Bang. He put a shotgun to her throat and killed her from close range.
When the police knocked at David White’s door to inform him that his daughter Helen had been shot by her husband Greg Meads, a feeling of shock and intense grief took over as his life flashed past him.
The last 10 years saw him move home to Matamata to be close to his daughter and included talks about fixing things, working on the stud farm with her while thinking the threats and abuse were one-off incidents.
“What an idiot I had been to never once see a pattern to the violence,” White said.
The shattered father, who has been on a mission to create awareness about the warning signs of family violence and prevent other women from walking in his daughter’s shoes, or other fathers suffering the same fate– was at the Fencible Lounge this week at the invitation of Pakuranga MP Simeon Brown.
White has been on the road since February, covering the length and breadth of New Zealand. He intends to cover 71 electorates to share his story. He also visits prisons, talking to gang members in an effort to change lives.
“He shot my daughter Helen just because she said, `I’m going to leave you next Saturday’.
“Her husband, a wealthy horse breeder, spent the next three days planning how to kill her.
“Family violence is not restricted to a low socio-economic group or to South Auckland. It doesn’t discriminate between colour, race or wealth.
“When the police informed me that my daughter had been killed by her husband, my immediate thought was that I didn’t want to live without my first-born. I wanted to commit suicide,” said White, who admits he was a coward.
His wife Pam reacted differently. Her first response was: “At least that b**** won’t be able to hurt my daughter anymore.”
At 65, just when David thought he would retire, the bereaved granddad suddenly had the responsibility of looking after three children with the youngest nine-years-old.
“How do you tell a nine-year-old that her mother has been shot dead by her father?
“Though my daughter was murdered 10 years ago, we still feel the impact to this day. We’ve been scarred forever. It’s changed all of us.
“Samantha started wetting her bed at 10 years of age. At 18 Sam went out for dinner with her boyfriend and when the host casually asked her `what do your parents do’? Sam just left the dinner table, walked out of the door and sat in the gutter bawling her eyes out. She called me on my cell phone to say `Granddad can you please come and get me now’.”
Talking about the traumatic journey for both the granddaughters and how differently they dealt with it, he said that the court battles took their toll on everyone.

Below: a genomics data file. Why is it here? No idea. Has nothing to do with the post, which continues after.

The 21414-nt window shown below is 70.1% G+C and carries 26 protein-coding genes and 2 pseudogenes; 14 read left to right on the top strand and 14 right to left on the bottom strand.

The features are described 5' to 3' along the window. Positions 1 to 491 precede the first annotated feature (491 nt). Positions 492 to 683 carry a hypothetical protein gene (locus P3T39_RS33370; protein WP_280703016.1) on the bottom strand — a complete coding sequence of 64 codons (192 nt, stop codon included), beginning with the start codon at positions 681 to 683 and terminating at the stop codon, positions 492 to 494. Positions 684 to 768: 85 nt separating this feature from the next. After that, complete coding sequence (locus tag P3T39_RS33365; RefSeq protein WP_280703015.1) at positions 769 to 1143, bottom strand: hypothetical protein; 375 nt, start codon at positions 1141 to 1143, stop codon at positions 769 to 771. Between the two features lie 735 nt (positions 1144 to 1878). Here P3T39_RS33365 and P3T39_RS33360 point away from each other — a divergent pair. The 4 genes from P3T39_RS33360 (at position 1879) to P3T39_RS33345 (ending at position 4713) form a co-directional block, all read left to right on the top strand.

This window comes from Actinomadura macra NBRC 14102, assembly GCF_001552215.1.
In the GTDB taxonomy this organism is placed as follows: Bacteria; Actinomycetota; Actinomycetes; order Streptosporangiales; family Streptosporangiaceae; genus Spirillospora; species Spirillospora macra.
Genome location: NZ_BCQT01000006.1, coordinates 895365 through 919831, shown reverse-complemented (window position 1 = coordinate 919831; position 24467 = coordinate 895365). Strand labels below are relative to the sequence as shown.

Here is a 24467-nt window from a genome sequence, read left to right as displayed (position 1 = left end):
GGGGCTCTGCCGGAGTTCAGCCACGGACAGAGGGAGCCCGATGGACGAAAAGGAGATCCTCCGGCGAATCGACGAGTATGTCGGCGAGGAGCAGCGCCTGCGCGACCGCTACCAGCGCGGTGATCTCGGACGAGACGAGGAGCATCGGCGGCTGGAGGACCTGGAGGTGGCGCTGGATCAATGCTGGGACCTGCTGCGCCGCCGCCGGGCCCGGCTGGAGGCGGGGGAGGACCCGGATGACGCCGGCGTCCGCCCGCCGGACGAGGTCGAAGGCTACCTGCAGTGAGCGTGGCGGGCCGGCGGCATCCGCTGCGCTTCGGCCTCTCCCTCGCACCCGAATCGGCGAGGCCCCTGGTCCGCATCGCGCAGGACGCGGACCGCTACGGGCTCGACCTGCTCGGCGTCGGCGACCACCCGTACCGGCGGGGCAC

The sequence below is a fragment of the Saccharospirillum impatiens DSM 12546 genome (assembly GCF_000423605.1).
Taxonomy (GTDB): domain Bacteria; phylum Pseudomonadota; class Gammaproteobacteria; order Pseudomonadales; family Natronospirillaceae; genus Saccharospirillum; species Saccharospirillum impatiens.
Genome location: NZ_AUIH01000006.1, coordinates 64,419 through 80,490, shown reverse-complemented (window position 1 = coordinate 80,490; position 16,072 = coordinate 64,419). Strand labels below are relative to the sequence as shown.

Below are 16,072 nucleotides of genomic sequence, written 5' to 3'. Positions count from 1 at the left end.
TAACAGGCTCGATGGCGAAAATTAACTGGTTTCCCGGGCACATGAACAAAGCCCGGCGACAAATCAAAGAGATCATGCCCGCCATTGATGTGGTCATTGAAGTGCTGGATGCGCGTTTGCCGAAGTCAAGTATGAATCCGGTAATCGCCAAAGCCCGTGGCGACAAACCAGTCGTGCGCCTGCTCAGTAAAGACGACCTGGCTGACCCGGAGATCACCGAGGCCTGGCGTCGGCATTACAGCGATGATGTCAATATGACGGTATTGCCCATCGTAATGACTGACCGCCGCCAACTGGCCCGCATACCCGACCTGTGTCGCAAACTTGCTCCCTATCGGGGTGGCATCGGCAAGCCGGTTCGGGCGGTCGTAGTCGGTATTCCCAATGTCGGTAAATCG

If there are two words in the English language that you should never have to say, they are “if only!”
“I always thought that my son-in-law, who owns a stud farm with 40 mares, had no social skills. If only I had seen the signs earlier, none of this would have happened,” he said.
However after going through a gamut of emotions of hurt, anger and sorrow over the years, White felt that he needed to do something constructive about the perpetrators of crime, to end family violence. He also believed it was also important for his grandkids to have a future with their dad.
“I’m not going to live forever,” he thought.
White drove down to the Tongariro Prison to visit his son–in-law. He hadn’t informed his family of what he was about to do.
Greg is currently serving a life sentence with a minimum non-parole period of 11 years that could be extended to 15 or 17 years.
At 74 years of age, White arranged a mediation meeting with his son-in-law.
“Though at one time I felt that 11 years is way too short for my daughter’s death, I now feel that 11 years is way too long for my granddaughter. I don’t want her to be a statistic. I spoke to the parole officer and told him of my plan of how he could get him an early release. I also want Greg to help other prisoners who have been involved in family violence.”
White said that his grandchildren were horrified when he broke the news to them that he was going to get their dad out.
But he said he sees a gradual change in them and believes it will bring more stability in their lives.
“To stop people from falling into the river we have go to upstream and find out why they are falling,” he said.
White urged people to use their local MPs to get more information so that they could use the knowledge and resources that MPs have.
While White is determined to help get his son-in-law out of prison, when asked if he had forgiven him, he said, “While Pam and I have accepted it, I did tell Greg, don’t ever expect us to forgive you for what you have done.”